Welcome 
Thanks for visiting my web site. I graduated from UC Davis with computer
science degree, worked for few years developing software for Adobe Illustrator
(detail here), and am now back for graduate studies.
My academic interests revolve around computer graphics. 
Research 

Research Interest 
Developing new algorithms and data structures for efficient processing
of geometric shapes. A major goal of this research is to guarantee desired
surface properties such as geometric accuracy or topological properties
such as being a manifold. An application involves interactive shape modeling
and sculpting in virtual environments.





Publications 

Dissertation 
Dissertation




GPUassisted
Surface Reconstruction on Locallyuniform Samples [pdf]
Yong J Kil and Nina Amenta,
Proceedings of International Meshing Roundtable, 2008.
Abstract:
In pointbased graphics, surfaces are represented by point clouds without
explicit connectivity. If the distribution of the points can be carefully
controlled, surface reconstruction becomes a much easier problem. We present
a simple, completely local surface reconstruction algorithm for input
point distributions that are locally uniform. The locality of the computation
lets us handle large point sets using parallel and outofcore methods.
The algorithm can be implemented robustly with floatingpoint arithmetic.
We demonstrate the simplicity, efficiency, and numerical stability of
our algorithm with an outofcore and parallel implementation using graphics
hardware.




Laser Scanner Superresolution
Yong Joo Kil, Boris Mederos, and Nina Amenta
Eurographics Symposium on Pointbased Graphics 2006.
Combining
Laser Scans
Yong Joo Kil, Boris Mederos, and Nina Amenta
Sketch of ACM SIGGRAPH 2006.
Abstract:
We give a method for improving the resolution of surfaces captured with
a laser range scanner by combining many very similar scans. This idea
is an application of the 2D image processing technique known as superresolution.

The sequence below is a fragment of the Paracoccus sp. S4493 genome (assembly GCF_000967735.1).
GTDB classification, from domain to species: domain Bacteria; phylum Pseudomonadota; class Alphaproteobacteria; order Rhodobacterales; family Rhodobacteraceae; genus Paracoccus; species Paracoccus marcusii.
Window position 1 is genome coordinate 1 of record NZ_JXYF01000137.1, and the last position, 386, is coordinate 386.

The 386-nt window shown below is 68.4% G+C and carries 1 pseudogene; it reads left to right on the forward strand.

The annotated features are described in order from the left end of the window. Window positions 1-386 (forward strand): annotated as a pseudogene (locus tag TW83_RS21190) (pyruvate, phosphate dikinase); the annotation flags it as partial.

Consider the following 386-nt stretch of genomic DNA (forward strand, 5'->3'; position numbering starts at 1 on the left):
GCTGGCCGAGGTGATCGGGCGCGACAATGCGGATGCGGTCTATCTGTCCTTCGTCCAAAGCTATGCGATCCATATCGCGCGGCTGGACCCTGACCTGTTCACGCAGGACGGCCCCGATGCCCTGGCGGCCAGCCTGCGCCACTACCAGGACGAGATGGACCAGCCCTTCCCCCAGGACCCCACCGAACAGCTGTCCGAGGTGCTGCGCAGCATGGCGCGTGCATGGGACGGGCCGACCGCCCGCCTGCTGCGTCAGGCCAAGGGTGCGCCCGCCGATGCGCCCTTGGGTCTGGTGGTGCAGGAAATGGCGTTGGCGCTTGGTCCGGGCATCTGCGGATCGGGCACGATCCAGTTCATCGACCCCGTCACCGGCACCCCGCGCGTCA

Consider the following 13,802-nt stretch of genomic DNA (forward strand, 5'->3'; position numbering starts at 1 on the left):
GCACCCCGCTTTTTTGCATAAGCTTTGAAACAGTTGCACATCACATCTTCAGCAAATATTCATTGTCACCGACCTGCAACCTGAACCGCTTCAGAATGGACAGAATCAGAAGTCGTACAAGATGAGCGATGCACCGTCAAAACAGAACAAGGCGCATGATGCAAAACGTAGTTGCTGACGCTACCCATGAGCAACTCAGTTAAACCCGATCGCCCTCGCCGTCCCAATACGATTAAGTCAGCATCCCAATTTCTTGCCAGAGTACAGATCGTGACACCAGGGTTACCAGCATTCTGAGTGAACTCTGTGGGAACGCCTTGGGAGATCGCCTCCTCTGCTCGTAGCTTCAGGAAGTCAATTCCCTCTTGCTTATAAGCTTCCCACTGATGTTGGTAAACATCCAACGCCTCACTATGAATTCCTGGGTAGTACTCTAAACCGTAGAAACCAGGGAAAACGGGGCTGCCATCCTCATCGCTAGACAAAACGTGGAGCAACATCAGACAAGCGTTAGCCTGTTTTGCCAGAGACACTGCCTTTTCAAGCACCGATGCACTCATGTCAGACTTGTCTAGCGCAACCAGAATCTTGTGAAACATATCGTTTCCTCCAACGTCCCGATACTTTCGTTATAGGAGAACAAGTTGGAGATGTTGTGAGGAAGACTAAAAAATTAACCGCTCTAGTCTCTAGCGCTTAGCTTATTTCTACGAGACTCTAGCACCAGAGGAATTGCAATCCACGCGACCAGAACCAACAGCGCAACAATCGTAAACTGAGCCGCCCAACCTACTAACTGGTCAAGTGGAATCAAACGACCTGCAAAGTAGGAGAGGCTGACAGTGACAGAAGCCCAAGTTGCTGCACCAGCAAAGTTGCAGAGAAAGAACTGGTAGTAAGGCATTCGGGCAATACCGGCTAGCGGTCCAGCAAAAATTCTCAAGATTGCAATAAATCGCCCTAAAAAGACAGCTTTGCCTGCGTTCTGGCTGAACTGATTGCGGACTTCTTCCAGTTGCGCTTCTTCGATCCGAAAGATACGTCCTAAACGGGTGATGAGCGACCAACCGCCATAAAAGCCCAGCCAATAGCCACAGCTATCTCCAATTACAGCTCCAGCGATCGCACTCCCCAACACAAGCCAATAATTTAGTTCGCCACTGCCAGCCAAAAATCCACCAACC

The input lowerresolution scans are each randomly shifted, so that each
one contributes slightly different information to the final model. Noise
is reduced by averaging the input scans.




Evolutionary
Morphing [movie]
David F. Wiley, Nina Amenta, Dan A. Alcantara, Deboshmita Ghosh,
Yong J Kil,
Eric Delson, Will HarcourtSmith, F. James Rohlf, Katherine St. John,
Bernd Hamann
Proceedings of IEEE Visualization 2005
[More Info].
Abstract:
We introduce a technique to visualize the gradual evolutionary change
of the shapes of living things as a morph between known threedimensional
shapes. Given geometric computer models of anatomical shapes for some
collection of specimens  here the skulls of the some of the extant members
of a family of monkeys  an evolutionary tree for the group implies a
hypothesis about the way in which the shape changed through time. We use
a statistical method which expresses the value of some variable  in this
case the shape  at an internal point in the tree as a weighted average
of the values at the leaves. The framework of geometric morphometrics
can then be used to define a shapespace, based on the correspondences
of landmark points on the surfaces, within which these weighted averages
can be realized as actual surfaces. Our software provides tools for performing
and visualizing such an analysis in three dimensions. Beginning with laser
range surfaces scans of skulls, we use our landmark editor to interactively
place landmark points on the surface. We use these to compute a treemorph
which smoothly interpolates the shapes across the tree. Each intermediate
shape in the morph is a linear combination of all of the input surfaces.
We create a surface model for an intermediate shape by warping all the
input meshes towards the correct shape and then merging them together.